Mobile broadband no magic pill

Joseph Waring

Mobile broadband no magic pill

January 14, 2013

Ovum reported on Jan 3 that "mobile broadband presents the single largest opportunity for telcos to gain back revenue." It expects the sector to grow 19% annually until 2016.

While that might sound promising to some, the reality is that pace of revenue growth is unlikely to have a positive impact on cellcos' bottom line because as Ovum itself states: "the fundamental challenge mobile operators face is to increase new sources of revenue fast enough to offset the decline in mature services.”

Given the continued decline in voice revenue and the impact of OTT messaging services on SMS revenue (Ovum estimates the cost was $23 billion last year and forecasts it at $54 billion by 2016), coupled with the infrastructure investment required to support rising mobile broadband usage, 19% revenue growth just isn't going to cut it for most telcos.

I recently read that in some countries the use of SMS falls 40% when a user adopts a smartphone, so with smartphone penetration well below 50% in developing Asian markets, the full impact of the social messaging threat isn't even close to peaking.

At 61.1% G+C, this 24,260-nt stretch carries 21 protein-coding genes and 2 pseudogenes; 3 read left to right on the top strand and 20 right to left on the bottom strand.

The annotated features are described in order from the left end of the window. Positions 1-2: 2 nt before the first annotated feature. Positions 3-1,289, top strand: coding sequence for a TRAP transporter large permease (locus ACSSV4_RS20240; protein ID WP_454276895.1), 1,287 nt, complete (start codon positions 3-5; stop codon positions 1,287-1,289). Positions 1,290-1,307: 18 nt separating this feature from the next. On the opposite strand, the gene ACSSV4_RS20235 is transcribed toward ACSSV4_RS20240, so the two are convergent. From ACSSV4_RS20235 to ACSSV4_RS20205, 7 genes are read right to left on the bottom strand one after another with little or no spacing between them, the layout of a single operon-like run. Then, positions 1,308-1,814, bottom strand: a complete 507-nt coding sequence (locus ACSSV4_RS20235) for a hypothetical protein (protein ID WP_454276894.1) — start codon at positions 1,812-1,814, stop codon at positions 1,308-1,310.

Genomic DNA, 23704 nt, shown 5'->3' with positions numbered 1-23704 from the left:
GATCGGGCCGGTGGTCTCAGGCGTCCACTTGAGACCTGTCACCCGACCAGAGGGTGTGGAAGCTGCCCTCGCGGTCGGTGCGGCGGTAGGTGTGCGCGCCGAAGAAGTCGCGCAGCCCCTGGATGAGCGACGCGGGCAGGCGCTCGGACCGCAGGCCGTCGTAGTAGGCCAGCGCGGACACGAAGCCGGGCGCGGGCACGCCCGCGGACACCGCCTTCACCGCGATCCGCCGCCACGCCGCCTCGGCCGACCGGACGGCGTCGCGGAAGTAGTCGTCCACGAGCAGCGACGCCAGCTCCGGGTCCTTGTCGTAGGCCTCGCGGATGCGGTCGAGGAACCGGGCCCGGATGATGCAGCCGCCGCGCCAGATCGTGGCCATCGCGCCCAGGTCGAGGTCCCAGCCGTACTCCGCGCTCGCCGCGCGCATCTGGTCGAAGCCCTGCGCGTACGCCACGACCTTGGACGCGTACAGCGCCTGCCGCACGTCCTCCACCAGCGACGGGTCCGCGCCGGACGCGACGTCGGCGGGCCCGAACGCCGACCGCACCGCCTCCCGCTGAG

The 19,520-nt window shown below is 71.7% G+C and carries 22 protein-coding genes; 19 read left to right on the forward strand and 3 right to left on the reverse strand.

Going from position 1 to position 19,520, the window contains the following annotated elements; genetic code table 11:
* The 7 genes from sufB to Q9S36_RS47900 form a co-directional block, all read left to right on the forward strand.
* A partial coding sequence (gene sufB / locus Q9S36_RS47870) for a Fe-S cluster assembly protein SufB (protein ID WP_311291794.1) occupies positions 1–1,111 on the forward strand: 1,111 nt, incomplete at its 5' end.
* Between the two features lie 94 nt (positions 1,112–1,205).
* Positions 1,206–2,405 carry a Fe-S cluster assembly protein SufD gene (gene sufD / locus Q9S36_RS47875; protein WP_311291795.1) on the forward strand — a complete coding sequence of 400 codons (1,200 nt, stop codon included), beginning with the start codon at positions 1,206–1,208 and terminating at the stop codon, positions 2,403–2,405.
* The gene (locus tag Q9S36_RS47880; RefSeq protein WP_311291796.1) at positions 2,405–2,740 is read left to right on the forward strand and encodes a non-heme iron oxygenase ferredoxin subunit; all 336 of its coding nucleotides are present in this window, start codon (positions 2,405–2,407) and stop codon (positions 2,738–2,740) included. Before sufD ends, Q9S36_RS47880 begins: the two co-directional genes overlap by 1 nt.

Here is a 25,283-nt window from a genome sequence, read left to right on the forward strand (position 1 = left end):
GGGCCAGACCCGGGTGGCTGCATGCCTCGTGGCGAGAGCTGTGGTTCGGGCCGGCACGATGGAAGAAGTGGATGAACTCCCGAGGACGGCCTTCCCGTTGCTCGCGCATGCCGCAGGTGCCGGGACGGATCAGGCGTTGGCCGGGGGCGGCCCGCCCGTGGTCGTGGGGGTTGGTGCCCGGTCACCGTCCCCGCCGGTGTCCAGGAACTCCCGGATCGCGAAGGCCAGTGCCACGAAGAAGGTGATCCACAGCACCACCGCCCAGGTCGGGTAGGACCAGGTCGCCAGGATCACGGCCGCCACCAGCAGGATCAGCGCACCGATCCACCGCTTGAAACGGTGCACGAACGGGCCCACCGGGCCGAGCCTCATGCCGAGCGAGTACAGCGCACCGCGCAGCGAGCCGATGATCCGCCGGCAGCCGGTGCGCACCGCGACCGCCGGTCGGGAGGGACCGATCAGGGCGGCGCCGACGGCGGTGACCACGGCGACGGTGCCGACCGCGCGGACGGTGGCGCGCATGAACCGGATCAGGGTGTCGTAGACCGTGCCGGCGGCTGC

And let's not forget about mobile tethering, which enables a mobile phone to work as a modem or router to establish an internet connection on another mobile gadget. ARCchart estimates that the loss of carrier broadband subscription revenues caused by user adoption of mobile tethering will reach $50 billion by 2016.

Almost every telco executive I've spoken with in the last year is searching for the next big revenue generator -- be it the enterprise/SMB sector, M2M, cloud services or m-paymenets -- and mobile broadband certainly isn't at top of their list.

Let's hope that prediction is off the mark and there are better opportunities out there to fuel future revenue growth, otherwise it's going to be very tough going for the next five years!

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Joseph Waring
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